Rev. Sun Myung Moon

As a Peace-loving Global Citizen is the autobiography of Rev. Sun Myung Moon, the founder of the Unification Movement. It was published in 2009 in both Korean and English by Gimm-Young Publishers of Seoul, South Korea. The book was released in South Korea on March 9, 2009 and debuted at #3 on the Businesss bestseller's list. It has ranked in various bestseller lists since then and was ranked 15th on the General bestseller's list as of October 14, 2009.

Not by Guns or Swords, but by True Love

       Retired general and former U.S. secretary of state Alexander Haig made an unexpected statement in his congratulatory remarks at the tenth anniversary of the Washington Times, celebrated in 1992.

       “I am a veteran of the Korean War,” he said. “As a commander, I was in charge of the attack against Heungnam, and we staged the strongest attack we could. I am deeply moved to hear that Reverend Moon was being held by the communists and was set free by that day’s attack. It seems I was sent there to free Reverend Moon. Now, Reverend Moon is here to save America. The Washington Times is a newspaper that will save the American people by providing a balanced view of history that is neither right nor left, and show us the way forward. As we see, there is no such thing as coincidence in history.”

       A few years ago in Korea, there were people making the argument that the famous statue of General Douglas MacArthur in an Incheon park should be removed. If United Nations Forces had not joined the war effort, the country would not be divided between North and South, as it is today, this argument went. I was shocked to hear this. Such an argument can only be made from the position of the communist party of North Korea.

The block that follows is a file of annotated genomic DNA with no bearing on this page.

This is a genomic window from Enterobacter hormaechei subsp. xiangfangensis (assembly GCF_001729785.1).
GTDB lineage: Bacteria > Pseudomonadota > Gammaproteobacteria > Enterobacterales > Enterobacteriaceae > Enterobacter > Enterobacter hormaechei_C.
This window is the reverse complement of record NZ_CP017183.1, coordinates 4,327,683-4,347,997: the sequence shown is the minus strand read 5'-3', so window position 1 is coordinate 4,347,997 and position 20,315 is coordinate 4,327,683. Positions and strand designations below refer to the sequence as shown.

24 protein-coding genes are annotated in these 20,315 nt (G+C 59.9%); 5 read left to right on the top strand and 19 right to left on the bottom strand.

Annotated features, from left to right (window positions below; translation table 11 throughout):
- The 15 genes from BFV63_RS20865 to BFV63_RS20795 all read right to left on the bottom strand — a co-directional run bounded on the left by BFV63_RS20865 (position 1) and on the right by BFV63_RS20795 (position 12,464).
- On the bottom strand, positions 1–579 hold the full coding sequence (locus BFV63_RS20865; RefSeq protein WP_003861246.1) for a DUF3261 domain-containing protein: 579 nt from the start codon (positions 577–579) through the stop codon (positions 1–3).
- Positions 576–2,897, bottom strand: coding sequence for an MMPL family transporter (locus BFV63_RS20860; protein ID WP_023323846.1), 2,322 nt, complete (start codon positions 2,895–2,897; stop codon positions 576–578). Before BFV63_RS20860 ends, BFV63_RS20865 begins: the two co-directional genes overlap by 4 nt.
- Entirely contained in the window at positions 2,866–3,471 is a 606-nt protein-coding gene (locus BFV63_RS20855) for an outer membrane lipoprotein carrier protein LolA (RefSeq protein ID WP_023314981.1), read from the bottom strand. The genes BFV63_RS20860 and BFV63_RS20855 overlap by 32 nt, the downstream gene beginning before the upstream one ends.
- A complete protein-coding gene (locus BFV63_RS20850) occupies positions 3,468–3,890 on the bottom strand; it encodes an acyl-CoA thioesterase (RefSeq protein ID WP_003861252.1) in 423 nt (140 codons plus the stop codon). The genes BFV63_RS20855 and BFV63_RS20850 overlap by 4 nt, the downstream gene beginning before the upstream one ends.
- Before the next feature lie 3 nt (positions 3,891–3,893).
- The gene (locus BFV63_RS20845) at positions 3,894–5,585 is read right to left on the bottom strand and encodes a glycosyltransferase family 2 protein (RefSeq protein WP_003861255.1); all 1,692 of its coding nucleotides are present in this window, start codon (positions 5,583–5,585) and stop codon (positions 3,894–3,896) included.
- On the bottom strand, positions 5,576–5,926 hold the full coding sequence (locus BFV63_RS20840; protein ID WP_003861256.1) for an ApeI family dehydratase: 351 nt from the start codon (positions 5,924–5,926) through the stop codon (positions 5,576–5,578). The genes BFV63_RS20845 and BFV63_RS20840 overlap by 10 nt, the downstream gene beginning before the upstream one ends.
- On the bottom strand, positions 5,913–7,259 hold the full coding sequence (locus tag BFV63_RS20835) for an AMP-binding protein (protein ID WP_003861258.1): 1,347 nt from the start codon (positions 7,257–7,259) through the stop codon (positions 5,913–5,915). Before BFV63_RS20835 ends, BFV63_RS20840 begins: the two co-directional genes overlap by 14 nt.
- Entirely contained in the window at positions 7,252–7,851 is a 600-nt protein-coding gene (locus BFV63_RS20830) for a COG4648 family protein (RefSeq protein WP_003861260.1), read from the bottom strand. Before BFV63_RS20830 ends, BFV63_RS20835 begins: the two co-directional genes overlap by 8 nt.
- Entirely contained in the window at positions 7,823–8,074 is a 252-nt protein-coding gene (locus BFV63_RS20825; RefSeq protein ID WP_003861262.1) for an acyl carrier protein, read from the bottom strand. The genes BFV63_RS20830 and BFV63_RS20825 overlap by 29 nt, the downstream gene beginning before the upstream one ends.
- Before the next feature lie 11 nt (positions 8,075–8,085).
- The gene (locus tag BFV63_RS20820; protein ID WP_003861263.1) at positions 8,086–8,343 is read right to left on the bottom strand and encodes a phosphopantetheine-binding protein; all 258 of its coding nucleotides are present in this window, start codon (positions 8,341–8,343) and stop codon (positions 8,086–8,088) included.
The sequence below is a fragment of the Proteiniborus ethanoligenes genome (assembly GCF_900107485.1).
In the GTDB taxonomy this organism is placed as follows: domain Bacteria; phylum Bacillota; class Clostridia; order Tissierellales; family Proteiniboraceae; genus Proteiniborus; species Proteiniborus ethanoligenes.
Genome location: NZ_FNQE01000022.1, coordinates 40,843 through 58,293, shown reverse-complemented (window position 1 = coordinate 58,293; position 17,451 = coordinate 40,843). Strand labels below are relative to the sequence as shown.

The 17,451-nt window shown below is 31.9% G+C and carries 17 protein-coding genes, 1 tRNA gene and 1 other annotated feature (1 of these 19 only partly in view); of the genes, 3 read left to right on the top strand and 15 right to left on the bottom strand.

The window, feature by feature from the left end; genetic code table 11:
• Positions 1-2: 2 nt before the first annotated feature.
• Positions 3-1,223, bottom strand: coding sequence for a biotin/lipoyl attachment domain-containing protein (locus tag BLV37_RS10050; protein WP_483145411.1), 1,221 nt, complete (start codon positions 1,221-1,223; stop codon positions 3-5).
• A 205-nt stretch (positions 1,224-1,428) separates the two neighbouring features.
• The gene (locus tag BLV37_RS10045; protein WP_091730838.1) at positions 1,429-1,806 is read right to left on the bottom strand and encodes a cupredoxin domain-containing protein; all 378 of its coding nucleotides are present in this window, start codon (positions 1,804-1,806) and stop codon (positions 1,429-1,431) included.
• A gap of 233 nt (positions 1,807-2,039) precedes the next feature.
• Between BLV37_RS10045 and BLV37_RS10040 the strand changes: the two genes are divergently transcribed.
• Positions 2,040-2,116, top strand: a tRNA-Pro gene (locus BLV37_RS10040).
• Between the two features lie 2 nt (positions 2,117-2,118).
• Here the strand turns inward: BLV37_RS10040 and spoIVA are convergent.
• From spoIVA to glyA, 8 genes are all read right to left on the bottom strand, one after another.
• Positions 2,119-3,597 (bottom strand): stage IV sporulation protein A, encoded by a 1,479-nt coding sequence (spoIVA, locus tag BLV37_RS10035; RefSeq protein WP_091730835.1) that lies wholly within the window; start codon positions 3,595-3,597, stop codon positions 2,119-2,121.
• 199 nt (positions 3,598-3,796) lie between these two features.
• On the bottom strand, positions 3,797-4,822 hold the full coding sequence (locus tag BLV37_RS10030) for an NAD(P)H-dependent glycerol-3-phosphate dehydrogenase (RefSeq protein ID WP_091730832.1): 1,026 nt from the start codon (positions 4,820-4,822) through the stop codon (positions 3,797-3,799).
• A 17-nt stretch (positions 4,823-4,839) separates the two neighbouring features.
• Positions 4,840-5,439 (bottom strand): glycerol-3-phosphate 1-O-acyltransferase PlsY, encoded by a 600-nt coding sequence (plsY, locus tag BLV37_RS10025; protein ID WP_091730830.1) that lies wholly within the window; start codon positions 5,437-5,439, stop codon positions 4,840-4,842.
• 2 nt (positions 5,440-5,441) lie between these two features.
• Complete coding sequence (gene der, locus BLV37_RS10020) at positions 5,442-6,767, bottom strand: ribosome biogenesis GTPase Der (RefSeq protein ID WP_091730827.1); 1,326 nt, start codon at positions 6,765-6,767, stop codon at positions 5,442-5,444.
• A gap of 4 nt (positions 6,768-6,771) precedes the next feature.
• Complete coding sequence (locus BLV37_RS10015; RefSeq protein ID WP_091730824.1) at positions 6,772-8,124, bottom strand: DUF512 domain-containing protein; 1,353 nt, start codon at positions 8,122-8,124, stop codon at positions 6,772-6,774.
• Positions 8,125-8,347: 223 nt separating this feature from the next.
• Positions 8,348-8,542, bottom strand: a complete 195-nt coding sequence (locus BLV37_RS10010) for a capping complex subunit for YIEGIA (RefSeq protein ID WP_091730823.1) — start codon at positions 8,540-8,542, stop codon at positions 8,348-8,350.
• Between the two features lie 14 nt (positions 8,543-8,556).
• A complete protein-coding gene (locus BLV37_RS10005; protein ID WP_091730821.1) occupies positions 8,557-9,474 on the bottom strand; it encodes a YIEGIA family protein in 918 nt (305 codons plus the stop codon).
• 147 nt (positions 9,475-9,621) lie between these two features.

Great sacrifices were made on a global level, and yet the peninsula remains divided. We do not know the exact date when unification will come, but it is clear that we are making strong strides in that direction. There are many obstacles to be overcome on the road to unification. As we come face to face with each obstacle, we need to work to tear it down and then move on. Though it may take a long time and prove difficult, unification will absolutely come if we work with the same desperation we would have if we were swimming across the Yalu River.

       Following the breakup of the Soviet Union, Romania resisted change the longest among the communist countries of Central and Eastern Europe. Then, at the end of 1989, Romania experienced a bloody uprising by its people. As soon as the regime was toppled, Nicolae Ceausescu, who had ruled the country for twenty-four years, was executed, along with his wife. He was a brutal dictator who mercilessly massacred those who opposed his policies. In any country, one reason a dictator will tend to tighten his grip is that he fears for his life in the event he may lose power. I think that if a dictator can be certain that his own life will not be placed in danger, he will not go headlong down a dead-end street in the manner of Ceausescu.